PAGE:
From Sorority Girl to Sommelier
Guest Blog Christine Collier from @southernORwine
I may look more like a sorority girl than a sommelier, but that is exactly the reason I am pursuing my Court of Master Sommeliers certification. I want to level out the playing field with more formal wine knowledge to offset my 23 year-old, blonde, perky self. As a wine blogger and social marketing coordinator for an Oregon winery, many questioned why I was pursuing the Court of Master Sommeliers program instead of the Masters of Wine. And to tell you the truth, the first reason was the higher cost of the MW, but more importantly, I wanted to learn more of the service side and get the chance to be around the people who enjoy the wine, instead of always being the influencer behind-the-scenes.
Three years of industry experience is recommended before attending the Introduction Course and Exam, but not one to wait around, I convinced myself that I would complete all the suggested reading prior to compensate for my measly one-year wine experience. Well…none of the reading happened, so then I convinced myself I would be fine just taking REALLY good notes during the lectures (can you tell I am still in college?).
I recently attended the first phase of the process- the Introduction Course and Exam- in Seattle at the Washington Athletic Club. Eighty other wine professionals (and a couple of retired guys) gathered at the Washington Athletic Club for a two-day information overload. The agenda was jam packed with information on wine varietals, regions, production practices, food and wine pairings, service methods and deductive tasting. At the end of the second day, a 70-question exam was presented and is a requirement to pass in order to move on to the Certified exam. So much information was thrown around that my confidence level in passing an exam was about… 30%. (lucky happens, right?).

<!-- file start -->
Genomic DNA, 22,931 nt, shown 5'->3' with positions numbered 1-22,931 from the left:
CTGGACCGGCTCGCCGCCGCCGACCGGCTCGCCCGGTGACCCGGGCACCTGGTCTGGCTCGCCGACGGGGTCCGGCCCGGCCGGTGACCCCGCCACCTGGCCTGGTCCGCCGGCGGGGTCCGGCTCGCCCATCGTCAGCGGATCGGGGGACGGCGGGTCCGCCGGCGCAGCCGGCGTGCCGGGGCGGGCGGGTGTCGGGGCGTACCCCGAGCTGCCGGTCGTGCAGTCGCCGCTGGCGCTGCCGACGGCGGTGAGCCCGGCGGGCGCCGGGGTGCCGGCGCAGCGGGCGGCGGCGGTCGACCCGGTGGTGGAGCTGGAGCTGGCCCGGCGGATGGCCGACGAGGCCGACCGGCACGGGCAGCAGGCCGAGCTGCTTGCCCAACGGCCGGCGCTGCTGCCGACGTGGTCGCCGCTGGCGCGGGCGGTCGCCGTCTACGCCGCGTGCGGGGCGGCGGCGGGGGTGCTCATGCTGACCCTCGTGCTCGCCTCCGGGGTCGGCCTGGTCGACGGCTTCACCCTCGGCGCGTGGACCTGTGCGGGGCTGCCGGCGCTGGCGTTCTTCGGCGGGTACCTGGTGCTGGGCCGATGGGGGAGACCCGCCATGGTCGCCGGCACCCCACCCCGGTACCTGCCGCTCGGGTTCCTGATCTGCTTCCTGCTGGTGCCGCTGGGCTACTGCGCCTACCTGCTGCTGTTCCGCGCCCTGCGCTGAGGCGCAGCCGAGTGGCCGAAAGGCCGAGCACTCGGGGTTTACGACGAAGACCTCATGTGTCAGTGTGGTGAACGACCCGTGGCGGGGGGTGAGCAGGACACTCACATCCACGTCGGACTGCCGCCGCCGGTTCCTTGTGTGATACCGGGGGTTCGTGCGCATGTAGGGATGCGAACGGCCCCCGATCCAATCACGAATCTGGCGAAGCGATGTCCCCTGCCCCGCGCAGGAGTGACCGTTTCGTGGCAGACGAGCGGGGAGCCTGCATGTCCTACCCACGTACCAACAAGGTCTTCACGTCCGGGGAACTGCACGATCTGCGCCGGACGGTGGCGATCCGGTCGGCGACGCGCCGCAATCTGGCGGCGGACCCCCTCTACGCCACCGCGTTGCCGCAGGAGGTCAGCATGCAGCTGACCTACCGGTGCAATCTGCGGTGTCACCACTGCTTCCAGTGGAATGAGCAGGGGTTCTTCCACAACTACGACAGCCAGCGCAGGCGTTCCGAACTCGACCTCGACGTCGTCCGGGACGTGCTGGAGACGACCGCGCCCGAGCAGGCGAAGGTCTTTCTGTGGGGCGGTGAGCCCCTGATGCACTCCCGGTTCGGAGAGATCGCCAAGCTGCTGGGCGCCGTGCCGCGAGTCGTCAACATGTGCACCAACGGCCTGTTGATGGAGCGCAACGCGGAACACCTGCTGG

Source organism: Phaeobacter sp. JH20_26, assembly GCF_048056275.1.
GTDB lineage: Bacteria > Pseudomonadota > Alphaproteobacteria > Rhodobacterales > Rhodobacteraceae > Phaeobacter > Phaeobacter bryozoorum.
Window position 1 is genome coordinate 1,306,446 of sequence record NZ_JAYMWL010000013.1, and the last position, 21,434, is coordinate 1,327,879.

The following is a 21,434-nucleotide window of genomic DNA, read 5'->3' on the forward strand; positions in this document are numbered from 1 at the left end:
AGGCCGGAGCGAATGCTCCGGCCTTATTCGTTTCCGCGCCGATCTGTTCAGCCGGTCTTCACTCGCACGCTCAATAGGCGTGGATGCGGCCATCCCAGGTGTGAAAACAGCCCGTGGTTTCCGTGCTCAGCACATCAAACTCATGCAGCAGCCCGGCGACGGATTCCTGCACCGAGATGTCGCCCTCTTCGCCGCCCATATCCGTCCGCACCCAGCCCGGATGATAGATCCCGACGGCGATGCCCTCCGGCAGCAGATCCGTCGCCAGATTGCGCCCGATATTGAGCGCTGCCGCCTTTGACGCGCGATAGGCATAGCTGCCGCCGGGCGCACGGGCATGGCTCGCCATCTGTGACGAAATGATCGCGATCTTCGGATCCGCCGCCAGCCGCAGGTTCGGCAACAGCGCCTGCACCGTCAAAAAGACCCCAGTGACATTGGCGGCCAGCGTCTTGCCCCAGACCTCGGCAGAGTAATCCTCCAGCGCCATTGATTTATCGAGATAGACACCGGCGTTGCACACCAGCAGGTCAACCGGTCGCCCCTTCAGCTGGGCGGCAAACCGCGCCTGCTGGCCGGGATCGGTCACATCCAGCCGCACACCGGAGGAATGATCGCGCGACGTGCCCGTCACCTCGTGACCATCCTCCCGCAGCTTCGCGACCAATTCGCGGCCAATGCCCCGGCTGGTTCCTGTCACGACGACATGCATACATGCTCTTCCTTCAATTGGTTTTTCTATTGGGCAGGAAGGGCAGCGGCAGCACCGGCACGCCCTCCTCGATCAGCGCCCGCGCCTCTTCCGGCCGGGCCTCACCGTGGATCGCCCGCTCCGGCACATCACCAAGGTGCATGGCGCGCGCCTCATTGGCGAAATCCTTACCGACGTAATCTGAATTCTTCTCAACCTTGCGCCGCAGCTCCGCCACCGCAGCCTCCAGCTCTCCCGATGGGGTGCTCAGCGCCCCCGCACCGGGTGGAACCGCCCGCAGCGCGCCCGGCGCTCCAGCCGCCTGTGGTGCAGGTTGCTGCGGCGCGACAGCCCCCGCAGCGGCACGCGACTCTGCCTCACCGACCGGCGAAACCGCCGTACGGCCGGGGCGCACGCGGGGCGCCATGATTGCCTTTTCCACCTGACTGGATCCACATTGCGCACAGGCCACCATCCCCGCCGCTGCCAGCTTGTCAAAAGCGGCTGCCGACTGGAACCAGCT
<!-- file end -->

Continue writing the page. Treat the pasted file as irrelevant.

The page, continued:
I was certain I failed the exam. I even started planning when the next time I could retake the course/exam was. But, somehow my memory pulled through! Here is a picture of my new friends and I after we found out the results of the exam (Champagne in hand!).
The excitement of passing inspired me to sign up for the Certified Exam this July in Portland. A July deadline is very rushed for me, after realizing all I have yet to learn, but if I hit my daily reading quotas, tasting practices and service rehearsals, I hope to pass and add Certified Sommelier after my name. Wish me luck and please follow my progress on The Southern Oregon Wine Blog or on my latest blog creation, http://ChristineCollier.com.
Passing the exam was definitely my highlight, but winning my bet with follow sommelier student was pretty gratifying. One of the instructors of the course was Greg Harrington, youngest person ever to become a Master Sommelier and owner of Gramercy Cellars in Walla Walla. He looked very familiar, in the way that my mind was boggling until it hit me. His story: New York sommelier turned winemaker… duh! He must have been the inspiration behind my favorite youtube video ever! I told the guy sitting next to me and he bet me to go confront Greg with my realization. Not one to be shy, I asked him after the course was over if he had seen it. He looked at me confused saying, “No, I haven’t.” I was beyond bummed and told him he had to look it up as I started quoting the ingenius script, “I want to trade in my Seven jeans for the freedom and movement of Carhartts.” He laughed and confessed he created it. As a wine marketer, I was star struck.
Christine is one month away from graduating with a degree in Business Entrepreneurship from Oregon State University. She currently works as the Social Marketing Coordinator for an Oregon winery and extends her expertise to other business looking to improve or create an online presence. She is the Co-Founder/Contributor to The Southern Oregon Wine Blog and recently launched ChristineCollier.com chronicling her process of becoming a Certified Sommelier. Christine enjoys hiking, fashion, road trips, playing board games, and begging her boyfriend to get her a cat (currently she is not making much progress in this area).